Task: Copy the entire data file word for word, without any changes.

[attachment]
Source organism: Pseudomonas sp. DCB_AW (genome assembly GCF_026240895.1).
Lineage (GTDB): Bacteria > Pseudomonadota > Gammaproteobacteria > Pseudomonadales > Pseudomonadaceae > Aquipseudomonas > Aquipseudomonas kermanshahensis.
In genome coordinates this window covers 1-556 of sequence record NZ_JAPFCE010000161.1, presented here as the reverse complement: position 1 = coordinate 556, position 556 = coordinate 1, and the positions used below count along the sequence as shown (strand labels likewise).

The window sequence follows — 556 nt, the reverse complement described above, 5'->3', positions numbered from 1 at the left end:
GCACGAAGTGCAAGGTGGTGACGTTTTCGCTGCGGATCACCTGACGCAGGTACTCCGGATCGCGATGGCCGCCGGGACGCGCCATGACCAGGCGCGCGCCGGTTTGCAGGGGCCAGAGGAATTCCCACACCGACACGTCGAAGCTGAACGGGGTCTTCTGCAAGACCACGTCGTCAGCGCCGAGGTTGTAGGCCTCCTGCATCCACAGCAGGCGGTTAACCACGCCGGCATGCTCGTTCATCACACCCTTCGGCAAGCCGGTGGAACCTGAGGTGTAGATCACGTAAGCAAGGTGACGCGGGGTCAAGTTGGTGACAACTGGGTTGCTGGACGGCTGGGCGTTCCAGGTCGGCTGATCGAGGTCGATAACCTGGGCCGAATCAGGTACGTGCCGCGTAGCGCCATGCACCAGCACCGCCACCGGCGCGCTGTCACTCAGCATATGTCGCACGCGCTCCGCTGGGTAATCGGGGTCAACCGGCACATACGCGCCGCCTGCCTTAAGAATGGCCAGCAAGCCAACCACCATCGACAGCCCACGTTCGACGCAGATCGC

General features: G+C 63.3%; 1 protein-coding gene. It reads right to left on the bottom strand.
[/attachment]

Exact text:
Source organism: Pseudomonas sp. DCB_AW (genome assembly GCF_026240895.1).
Lineage (GTDB): Bacteria > Pseudomonadota > Gammaproteobacteria > Pseudomonadales > Pseudomonadaceae > Aquipseudomonas > Aquipseudomonas kermanshahensis.
In genome coordinates this window covers 1-556 of sequence record NZ_JAPFCE010000161.1, presented here as the reverse complement: position 1 = coordinate 556, position 556 = coordinate 1, and the positions used below count along the sequence as shown (strand labels likewise).

The window sequence follows — 556 nt, the reverse complement described above, 5'->3', positions numbered from 1 at the left end:
GCACGAAGTGCAAGGTGGTGACGTTTTCGCTGCGGATCACCTGACGCAGGTACTCCGGATCGCGATGGCCGCCGGGACGCGCCATGACCAGGCGCGCGCCGGTTTGCAGGGGCCAGAGGAATTCCCACACCGACACGTCGAAGCTGAACGGGGTCTTCTGCAAGACCACGTCGTCAGCGCCGAGGTTGTAGGCCTCCTGCATCCACAGCAGGCGGTTAACCACGCCGGCATGCTCGTTCATCACACCCTTCGGCAAGCCGGTGGAACCTGAGGTGTAGATCACGTAAGCAAGGTGACGCGGGGTCAAGTTGGTGACAACTGGGTTGCTGGACGGCTGGGCGTTCCAGGTCGGCTGATCGAGGTCGATAACCTGGGCCGAATCAGGTACGTGCCGCGTAGCGCCATGCACCAGCACCGCCACCGGCGCGCTGTCACTCAGCATATGTCGCACGCGCTCCGCTGGGTAATCGGGGTCAACCGGCACATACGCGCCGCCTGCCTTAAGAATGGCCAGCAAGCCAACCACCATCGACAGCCCACGTTCGACGCAGATCGC

General features: G+C 63.3%; 1 protein-coding gene. It reads right to left on the bottom strand.